Think about a web hosting company that wants to let users manage files and git repositories via ssh. This includes:

  • secure copy (scp)
  • creating, copying, moving/renaming and deleting files
  • executing a narrow subset of commands for source control and text editing (git, vim, nano)

We would like to implement that and looked into the following options:

These would allow for the scp part, but using git doesn't seem to be possible. There is a patch in Launchpad, but I'm not sure what to make of it. There is git-shell, too, but it doesn't seem to allow editors. Maybe vim is even too much, because it could be used to execute more code, so we could drop that (vim, or text editors completely, if must be) if it is too much.

We basically want to lock down the shell, so the user can manage (and edit) files and git repositories, but the user should not be able to execute any other programs on the system. The biggest problem would be abuse of network and computing resources, but using the system as a proxy too. You name it. Is there a way to do this or do we maybe even have the wrong approach on this problem?


1 Answer 1


You have two complementary ways to implement this:

Granting users permissions to use git repositories remotely

Use gitolite3 to provide a hub-live repositories schema (this is described in detail here), that basically requires you to have a bare repository (a hub repo) to let your users to push/pull from and a checked-out version of the same repo (a live repo) located in the appropriate path, say /srv/www/html, for example.

I like to use gitolite3 to handle the hub repo, but that is not a requirement, though it's rather convenient to have fine-grained access control bound to your LDAP of choice if needs be. gitolite3 can provide fine-grained control down to the branch level.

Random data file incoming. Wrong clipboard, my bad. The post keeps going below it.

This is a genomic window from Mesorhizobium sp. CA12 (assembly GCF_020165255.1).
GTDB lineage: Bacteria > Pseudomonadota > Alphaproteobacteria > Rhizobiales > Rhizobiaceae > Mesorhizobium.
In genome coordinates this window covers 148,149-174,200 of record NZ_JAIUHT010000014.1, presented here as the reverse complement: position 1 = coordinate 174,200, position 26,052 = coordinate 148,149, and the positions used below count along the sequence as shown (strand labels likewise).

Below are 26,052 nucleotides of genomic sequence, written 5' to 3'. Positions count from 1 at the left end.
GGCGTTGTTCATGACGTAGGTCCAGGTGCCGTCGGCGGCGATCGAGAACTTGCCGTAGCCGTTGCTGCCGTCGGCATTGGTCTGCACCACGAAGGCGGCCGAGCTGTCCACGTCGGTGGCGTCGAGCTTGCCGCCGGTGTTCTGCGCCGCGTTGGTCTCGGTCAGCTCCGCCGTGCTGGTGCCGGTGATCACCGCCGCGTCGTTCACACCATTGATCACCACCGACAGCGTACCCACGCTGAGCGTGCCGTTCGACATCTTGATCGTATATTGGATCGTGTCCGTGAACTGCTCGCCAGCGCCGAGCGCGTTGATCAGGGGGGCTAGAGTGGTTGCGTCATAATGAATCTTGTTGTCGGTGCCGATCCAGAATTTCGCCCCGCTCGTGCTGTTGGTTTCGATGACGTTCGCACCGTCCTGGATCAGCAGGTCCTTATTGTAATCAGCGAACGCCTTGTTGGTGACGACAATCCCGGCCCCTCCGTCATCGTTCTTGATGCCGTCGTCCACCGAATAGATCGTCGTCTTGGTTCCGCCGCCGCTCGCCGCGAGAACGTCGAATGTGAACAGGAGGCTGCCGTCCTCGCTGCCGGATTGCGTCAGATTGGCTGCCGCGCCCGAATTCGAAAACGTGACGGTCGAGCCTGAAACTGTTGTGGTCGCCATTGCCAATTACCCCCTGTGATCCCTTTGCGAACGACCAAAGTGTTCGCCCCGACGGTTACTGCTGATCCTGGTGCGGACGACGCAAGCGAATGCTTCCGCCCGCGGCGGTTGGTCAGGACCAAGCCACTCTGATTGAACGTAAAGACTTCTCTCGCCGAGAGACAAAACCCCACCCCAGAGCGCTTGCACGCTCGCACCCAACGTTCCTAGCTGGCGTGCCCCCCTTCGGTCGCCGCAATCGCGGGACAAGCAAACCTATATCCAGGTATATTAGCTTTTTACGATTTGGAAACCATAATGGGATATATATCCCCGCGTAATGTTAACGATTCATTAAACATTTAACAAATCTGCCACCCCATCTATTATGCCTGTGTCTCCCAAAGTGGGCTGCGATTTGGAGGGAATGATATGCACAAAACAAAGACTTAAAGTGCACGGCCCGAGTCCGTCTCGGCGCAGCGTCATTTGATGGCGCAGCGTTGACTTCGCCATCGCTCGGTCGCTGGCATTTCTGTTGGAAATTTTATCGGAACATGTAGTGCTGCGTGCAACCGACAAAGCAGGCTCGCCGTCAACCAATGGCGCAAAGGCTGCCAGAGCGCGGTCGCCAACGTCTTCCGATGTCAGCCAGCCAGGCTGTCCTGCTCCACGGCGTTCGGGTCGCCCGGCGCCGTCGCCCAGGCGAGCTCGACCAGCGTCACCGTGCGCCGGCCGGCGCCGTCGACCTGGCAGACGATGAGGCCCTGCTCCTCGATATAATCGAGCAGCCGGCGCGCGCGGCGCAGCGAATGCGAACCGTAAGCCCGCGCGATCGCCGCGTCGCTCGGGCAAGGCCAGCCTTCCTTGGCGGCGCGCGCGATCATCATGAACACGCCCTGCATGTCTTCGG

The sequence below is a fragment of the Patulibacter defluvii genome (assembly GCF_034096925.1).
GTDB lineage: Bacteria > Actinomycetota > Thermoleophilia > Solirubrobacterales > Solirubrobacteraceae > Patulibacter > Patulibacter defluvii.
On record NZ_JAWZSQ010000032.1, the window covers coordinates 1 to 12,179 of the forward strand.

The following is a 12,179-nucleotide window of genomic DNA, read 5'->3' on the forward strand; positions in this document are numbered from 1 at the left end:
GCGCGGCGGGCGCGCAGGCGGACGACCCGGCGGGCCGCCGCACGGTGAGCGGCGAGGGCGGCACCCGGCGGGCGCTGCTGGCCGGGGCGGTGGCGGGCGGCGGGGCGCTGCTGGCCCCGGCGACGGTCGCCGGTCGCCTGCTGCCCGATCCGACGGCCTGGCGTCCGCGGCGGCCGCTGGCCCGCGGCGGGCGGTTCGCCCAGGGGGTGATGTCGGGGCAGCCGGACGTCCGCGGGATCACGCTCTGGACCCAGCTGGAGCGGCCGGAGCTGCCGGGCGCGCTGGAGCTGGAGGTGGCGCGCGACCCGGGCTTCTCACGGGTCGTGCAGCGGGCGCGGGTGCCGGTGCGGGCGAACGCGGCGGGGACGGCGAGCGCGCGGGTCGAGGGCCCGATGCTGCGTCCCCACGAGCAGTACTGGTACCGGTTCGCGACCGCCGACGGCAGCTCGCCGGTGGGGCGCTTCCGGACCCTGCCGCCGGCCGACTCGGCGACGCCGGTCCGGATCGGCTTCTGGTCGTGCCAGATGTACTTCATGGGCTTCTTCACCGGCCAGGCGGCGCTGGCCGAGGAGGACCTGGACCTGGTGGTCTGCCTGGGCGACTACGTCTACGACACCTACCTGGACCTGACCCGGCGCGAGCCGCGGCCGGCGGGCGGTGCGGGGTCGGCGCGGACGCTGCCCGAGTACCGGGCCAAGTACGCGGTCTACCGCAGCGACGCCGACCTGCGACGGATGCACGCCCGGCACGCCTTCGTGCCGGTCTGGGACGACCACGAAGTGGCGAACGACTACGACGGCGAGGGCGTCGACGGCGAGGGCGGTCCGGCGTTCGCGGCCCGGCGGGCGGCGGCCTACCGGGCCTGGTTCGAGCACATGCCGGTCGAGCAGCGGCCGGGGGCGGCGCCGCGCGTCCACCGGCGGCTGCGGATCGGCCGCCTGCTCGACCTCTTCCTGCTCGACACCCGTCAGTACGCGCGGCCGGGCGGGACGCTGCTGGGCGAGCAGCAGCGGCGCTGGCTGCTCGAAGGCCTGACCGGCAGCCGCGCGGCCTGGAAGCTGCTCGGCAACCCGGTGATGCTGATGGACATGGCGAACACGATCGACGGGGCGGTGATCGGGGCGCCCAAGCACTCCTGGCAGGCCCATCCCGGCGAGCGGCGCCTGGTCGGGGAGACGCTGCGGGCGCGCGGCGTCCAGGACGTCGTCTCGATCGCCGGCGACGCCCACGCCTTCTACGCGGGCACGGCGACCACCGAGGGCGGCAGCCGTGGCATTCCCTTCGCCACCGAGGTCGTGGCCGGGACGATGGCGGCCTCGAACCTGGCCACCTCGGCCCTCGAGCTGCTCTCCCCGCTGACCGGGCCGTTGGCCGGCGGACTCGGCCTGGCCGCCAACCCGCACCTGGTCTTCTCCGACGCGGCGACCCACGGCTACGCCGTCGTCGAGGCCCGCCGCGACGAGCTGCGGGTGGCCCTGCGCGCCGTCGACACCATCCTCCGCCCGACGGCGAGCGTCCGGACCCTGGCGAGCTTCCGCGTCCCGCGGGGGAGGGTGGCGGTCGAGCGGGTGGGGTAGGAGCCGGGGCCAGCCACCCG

It is also a good practice to limit the capabilities of the gitolite3 user via sudo, and handle the hooks by means of sudo calls. This is a working example using gitolite3 hooks (feel free to adapt them -or enhance/fix them- to suit your needs):

  • The relevant content of the /etc/sudoers or /etc/sudoers.d/gitolite3 would be something along the lines of:

    Cmnd_Alias        GITOLITE_CMDS = /usr/bin/git, /bin/chown, /bin/find, /usr/bin/xargs, /bin/chmod, /sbin/restorecon, /usr/local/sbin/publisher-hub2live
    Cmnd_Alias GITOLITE_APACHE_CMDS = /usr/sbin/apachectl graceful
    Defaults:gitolite3 !requiretty
    Defaults:gitolite3 lecture=never
    gitolite3                ALL = (root)NOPASSWD: GITOLITE_CMDS
  • hub repo post-update hook:

    echo "****"
    echo "**** Calling publisher-hub2live script [Hub's post-update hook]"
    echo "****"
    sudo /usr/local/sbin/publisher-hub2live "/srv/www/html" "root:apache" "2750" "640"
    exit 0
  • publisher-hub2live script:

    echo "****"
    echo "**** Pulling changes into Live [publisher-hub2live]"
    echo "****"
    cd "$1" || exit
    umask 0022
    unset GIT_DIR
    /usr/bin/git pull hub master
    # custom actions here
    # e.g call grunt tasks
    /bin/chown -R "$2" "$1"
    /bin/find "$1" -type d -exec chmod "$3" {} +
    /bin/find "$1" -type f -exec chmod "$4" {} +
    /bin/chmod u+x "$1"/.git/hooks/post-commit
    /sbin/restorecon -R -v "$1"
    exec /usr/bin/git update-server-info
    exit 0

Limiting the ability to execute non-authorized commands in a login shell

What you'd need to implement is a reproducible, auditable method of limiting the ability of the user to perform actions other than the strictly allowed.